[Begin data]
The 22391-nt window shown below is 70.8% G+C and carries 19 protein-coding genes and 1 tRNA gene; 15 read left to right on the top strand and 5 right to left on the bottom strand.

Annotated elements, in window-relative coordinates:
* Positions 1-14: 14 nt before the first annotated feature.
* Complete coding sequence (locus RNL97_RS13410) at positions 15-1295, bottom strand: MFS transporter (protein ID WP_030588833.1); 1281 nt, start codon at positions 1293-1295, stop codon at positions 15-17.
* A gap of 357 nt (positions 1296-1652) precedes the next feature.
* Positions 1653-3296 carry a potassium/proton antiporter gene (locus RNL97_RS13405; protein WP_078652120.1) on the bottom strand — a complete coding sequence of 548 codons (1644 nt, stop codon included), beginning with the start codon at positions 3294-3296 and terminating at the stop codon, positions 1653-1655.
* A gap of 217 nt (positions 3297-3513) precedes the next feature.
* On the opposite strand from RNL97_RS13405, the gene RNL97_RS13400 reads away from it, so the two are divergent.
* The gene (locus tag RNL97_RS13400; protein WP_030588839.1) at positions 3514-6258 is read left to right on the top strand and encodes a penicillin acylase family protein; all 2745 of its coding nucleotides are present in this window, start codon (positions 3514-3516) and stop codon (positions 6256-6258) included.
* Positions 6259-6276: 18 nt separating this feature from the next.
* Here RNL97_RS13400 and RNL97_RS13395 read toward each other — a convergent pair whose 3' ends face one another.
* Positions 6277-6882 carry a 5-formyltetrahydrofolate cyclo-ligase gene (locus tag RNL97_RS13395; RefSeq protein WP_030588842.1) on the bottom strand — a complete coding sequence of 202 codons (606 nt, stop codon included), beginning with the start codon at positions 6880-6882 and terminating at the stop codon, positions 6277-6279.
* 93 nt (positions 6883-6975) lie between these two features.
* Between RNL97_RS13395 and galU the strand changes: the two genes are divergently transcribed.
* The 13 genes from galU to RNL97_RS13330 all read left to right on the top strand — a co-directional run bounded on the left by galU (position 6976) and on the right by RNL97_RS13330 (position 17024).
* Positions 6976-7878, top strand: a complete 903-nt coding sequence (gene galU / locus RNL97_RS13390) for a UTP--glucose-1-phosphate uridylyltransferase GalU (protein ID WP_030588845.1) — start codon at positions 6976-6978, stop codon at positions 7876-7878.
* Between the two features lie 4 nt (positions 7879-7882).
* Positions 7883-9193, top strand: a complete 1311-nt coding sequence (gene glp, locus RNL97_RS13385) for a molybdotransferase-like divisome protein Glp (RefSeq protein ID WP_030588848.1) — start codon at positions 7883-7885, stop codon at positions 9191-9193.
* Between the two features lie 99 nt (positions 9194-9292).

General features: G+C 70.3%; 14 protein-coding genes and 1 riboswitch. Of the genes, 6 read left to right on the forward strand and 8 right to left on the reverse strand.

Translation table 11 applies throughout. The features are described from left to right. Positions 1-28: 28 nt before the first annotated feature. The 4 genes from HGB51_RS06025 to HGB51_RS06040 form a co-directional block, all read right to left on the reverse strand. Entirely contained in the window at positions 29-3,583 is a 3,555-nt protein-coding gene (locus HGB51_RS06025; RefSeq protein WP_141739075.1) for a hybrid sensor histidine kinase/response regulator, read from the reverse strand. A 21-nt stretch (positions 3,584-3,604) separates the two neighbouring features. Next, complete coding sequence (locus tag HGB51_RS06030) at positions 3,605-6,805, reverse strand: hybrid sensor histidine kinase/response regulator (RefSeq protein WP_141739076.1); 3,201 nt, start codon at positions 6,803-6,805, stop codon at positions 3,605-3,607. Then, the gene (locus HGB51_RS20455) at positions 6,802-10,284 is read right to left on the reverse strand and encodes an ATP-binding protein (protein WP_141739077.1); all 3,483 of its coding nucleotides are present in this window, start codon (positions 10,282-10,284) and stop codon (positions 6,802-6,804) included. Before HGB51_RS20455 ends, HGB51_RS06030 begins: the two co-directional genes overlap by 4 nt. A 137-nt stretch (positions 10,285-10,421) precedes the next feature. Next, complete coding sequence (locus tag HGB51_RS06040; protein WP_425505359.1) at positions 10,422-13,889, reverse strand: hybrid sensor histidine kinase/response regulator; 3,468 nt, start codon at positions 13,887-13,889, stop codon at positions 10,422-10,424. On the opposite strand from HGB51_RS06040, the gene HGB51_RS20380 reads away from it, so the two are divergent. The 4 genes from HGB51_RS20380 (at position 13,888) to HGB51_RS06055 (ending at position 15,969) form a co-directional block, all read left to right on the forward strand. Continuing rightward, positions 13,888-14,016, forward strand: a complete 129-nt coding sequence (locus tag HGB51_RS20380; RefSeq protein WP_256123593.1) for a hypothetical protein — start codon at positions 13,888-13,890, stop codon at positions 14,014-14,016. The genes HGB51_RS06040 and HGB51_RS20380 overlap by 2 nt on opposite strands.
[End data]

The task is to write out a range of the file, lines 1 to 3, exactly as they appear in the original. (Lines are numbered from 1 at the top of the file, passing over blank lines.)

The 22391-nt window shown below is 70.8% G+C and carries 19 protein-coding genes and 1 tRNA gene; 15 read left to right on the top strand and 5 right to left on the bottom strand.

Annotated elements, in window-relative coordinates:
* Positions 1-14: 14 nt before the first annotated feature.